Israel to enforce off-limits zone in northern Gaza |

Israel to enforce off-limits zone in northern Gaza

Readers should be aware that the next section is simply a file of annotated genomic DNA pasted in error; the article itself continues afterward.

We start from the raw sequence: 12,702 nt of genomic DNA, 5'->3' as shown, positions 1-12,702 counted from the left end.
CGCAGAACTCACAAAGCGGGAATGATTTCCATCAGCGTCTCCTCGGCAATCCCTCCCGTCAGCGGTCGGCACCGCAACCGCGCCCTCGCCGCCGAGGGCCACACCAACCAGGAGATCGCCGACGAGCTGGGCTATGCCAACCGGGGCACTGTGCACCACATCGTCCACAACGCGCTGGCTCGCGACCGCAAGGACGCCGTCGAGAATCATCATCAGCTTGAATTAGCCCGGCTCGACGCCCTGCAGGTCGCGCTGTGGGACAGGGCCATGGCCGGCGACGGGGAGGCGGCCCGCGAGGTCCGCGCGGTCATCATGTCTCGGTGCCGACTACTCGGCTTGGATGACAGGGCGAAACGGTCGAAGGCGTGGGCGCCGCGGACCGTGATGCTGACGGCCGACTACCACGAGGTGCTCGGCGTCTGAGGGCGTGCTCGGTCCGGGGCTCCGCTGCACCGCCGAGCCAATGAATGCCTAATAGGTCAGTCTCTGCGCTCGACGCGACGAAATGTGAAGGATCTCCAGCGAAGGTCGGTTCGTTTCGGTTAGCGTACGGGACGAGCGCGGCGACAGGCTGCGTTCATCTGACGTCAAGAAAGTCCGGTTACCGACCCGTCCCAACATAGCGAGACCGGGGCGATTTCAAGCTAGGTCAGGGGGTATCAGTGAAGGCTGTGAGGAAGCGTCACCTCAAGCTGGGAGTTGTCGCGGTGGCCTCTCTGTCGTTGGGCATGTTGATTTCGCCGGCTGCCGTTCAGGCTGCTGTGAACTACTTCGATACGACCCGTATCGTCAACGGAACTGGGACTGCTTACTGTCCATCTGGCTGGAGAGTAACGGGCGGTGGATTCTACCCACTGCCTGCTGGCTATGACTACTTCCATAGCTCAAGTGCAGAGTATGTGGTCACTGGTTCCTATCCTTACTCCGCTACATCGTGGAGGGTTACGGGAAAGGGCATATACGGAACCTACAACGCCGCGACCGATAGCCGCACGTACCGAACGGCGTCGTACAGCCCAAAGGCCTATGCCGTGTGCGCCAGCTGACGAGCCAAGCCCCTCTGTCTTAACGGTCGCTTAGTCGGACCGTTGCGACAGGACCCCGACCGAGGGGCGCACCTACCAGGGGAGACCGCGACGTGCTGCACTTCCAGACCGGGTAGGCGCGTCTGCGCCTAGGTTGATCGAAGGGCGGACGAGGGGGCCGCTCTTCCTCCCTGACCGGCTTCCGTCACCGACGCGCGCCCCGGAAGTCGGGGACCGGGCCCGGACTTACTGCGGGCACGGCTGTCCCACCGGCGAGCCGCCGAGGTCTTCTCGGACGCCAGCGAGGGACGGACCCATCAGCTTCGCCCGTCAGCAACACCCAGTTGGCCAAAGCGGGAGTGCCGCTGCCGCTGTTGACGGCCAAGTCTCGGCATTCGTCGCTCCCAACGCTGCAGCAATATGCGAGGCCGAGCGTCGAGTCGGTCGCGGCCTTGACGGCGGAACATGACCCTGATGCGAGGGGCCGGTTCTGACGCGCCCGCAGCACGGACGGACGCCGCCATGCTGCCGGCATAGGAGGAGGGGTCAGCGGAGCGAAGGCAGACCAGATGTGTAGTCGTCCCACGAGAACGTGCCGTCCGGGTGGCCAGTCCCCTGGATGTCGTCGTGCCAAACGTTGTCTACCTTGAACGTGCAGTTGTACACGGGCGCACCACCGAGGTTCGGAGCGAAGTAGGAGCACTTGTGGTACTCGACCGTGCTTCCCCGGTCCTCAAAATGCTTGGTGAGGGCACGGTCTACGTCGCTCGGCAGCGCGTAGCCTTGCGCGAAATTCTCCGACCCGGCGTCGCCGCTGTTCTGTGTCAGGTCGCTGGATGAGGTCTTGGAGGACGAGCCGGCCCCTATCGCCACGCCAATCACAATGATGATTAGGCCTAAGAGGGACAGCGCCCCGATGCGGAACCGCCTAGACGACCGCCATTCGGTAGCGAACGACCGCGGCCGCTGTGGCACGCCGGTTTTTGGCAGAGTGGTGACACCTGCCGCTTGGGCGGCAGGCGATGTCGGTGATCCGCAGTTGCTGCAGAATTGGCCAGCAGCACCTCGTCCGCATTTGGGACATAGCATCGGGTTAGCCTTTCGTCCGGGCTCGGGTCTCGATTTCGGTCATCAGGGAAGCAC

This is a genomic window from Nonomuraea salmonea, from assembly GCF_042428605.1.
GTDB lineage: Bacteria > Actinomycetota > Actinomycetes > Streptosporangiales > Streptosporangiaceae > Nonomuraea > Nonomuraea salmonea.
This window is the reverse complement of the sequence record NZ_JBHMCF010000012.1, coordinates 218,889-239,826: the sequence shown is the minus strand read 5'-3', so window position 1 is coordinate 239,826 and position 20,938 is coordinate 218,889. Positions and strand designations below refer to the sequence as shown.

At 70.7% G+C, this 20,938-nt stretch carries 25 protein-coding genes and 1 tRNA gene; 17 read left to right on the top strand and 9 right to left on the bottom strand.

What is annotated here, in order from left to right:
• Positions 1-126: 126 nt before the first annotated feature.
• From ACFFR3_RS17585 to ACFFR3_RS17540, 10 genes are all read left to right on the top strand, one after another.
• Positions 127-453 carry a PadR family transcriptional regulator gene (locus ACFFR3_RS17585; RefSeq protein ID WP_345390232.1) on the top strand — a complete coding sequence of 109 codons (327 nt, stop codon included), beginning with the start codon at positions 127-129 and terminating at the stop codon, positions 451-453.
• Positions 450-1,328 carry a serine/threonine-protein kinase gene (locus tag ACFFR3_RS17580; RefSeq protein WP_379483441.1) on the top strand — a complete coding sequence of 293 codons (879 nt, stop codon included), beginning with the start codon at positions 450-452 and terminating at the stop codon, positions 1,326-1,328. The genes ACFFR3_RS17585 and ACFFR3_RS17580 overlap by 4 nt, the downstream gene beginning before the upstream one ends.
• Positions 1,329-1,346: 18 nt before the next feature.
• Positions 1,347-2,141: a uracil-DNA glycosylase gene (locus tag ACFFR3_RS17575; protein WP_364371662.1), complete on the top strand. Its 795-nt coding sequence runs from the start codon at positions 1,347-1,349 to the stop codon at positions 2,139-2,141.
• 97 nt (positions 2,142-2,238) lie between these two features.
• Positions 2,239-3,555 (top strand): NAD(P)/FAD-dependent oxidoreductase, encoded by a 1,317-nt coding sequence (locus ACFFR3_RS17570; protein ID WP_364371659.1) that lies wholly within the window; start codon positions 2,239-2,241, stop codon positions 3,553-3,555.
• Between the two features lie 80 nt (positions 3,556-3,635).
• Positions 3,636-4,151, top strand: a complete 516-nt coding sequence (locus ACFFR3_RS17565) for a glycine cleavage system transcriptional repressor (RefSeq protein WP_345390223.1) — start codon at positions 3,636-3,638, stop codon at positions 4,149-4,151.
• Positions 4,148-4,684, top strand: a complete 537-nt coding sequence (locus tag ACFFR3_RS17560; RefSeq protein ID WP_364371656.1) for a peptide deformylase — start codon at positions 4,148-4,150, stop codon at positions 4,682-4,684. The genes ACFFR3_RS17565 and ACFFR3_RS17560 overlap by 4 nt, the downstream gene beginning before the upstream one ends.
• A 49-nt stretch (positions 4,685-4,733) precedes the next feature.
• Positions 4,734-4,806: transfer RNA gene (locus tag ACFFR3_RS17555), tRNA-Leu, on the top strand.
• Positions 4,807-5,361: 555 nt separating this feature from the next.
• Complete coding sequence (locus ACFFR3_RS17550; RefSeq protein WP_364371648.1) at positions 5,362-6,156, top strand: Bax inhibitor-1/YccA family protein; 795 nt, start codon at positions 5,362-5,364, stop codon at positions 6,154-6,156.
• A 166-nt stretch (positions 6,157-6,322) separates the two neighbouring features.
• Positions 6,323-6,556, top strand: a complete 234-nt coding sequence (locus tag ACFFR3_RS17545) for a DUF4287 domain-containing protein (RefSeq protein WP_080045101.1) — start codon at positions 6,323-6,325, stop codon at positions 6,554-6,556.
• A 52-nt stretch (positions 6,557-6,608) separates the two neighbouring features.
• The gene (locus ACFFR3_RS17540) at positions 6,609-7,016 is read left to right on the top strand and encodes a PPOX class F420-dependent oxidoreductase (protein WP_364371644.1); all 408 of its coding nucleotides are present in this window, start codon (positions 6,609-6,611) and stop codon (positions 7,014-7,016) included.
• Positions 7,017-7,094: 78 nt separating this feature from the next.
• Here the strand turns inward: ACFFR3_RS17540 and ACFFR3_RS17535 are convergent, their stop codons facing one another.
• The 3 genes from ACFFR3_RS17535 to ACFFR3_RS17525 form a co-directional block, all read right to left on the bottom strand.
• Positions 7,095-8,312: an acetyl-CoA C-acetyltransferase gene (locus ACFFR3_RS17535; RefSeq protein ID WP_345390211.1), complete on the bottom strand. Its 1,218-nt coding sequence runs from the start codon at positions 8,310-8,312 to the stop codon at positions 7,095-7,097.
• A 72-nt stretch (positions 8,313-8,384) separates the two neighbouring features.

JERUSALEM – Israel will enforce a new off-limits zone in the Gaza Strip with artillery, helicopter and gunboat fire, its latest response to Palestinian rocket attacks on Israeli towns, defense officials said Friday.The promised barrage would mark some of Israel’s toughest military action in Gaza since it withdrew from the coastal strip in September. Palestinian officials on Friday promised to send more of their security forces to the Gaza border to prevent rocket attacks.Israel’s deputy defense minister, Zeev Boim, said the no-go zone was part of Israel’s stepped-up response to the militant rocket fire, which has intensified since the Gaza withdrawal. Israel has launched missiles and artillery fire at suspected launching areas and killed several militants in recent months.Israel hopes the Palestinians “will get the message and that this will stop the rocket squads,” Boim told Israel Radio. “If we must, we will have to tighten the screw further.”Boim ruled out a major ground offensive in Gaza and acknowledged that the highly inaccurate homemade Qassam rockets do not pose a strategic threat to Israel.The rockets have a range of about six miles. Since the Gaza pullout, militants have been able to move their launch sites closer to a border fence, bringing the Israeli city of Ashkelon into range, along with sensitive infrastructure installations including a power plant and a fuel depot.Preferred launch sites have been the ruins of three Jewish settlements in northern Gaza, close to the border with Israel.The “no-go zone” will be 1.5 miles deep and run along the northern and eastern edges of Gaza, defense officials said. Gaza is about 25 miles long and six miles wide. The officials said the banned areas are uninhabited, although they include Palestinian farmland.Palestinian leader Mahmoud Abbas, who has ignored previous Israeli calls to crack down on militants, has ordered the deployment of additional security forces along the border in a bid to restore calm, Palestinian negotiator Saeb Erekat said.The violence has come amid Palestinian and Israeli election campaigns. Continued fighting could hurt Abbas’ Fatah Party, which faces a tough challenge from the militant Islamic Hamas.Fatah also has been weakened by infighting between party veterans and its disgruntled “young guard,” which split from the party last week and presented a separate list of candidates under the name “Future.”Eager to bring the young guard back, Abbas agreed to award top slots on the Fatah list of candidates to younger activists who did well in recent primaries. The move, which still needs court approval, has upset party veterans, who now will have to compete in district voting where re-election is not guaranteed.Palestinian Prime Minister Ahmed Qureia and Rauhi Fattouh, upset with the compromise, have decided not to run for parliament, a top Fatah official said Friday. The two men, however, will likely receive political appointments as ministers in the next government.”Fatah is passing a real crisis. We hope to end this crisis between now and the elections in order to win the election,” said Abbas Zaki, a member of Fatah’s central committee.In Israel, Prime Minister Ariel Sharon’s personal physician said the Israeli leader’s medical records show he has normal cholesterol and blood pressure levels. With elections scheduled in March, Sharon’s health has become a campaign issue since he suffered a mild stroke earlier this week.Polls published Friday showed Sharon’s new centrist party, Kadima, retains a solid lead over the moderate Labor Party.Kadima would win 40 of 120 seats in parliament, while Labor would get 19 seats, according to the daily newspaper Maariv’s poll, which had a margin of error of 4.2 percentage points. The hard-line Likud Party, which Sharon bolted to form Kadima, would win 15 seats under its new leader, former Prime Minister Benjamin Netanyahu.Vail, Colorado

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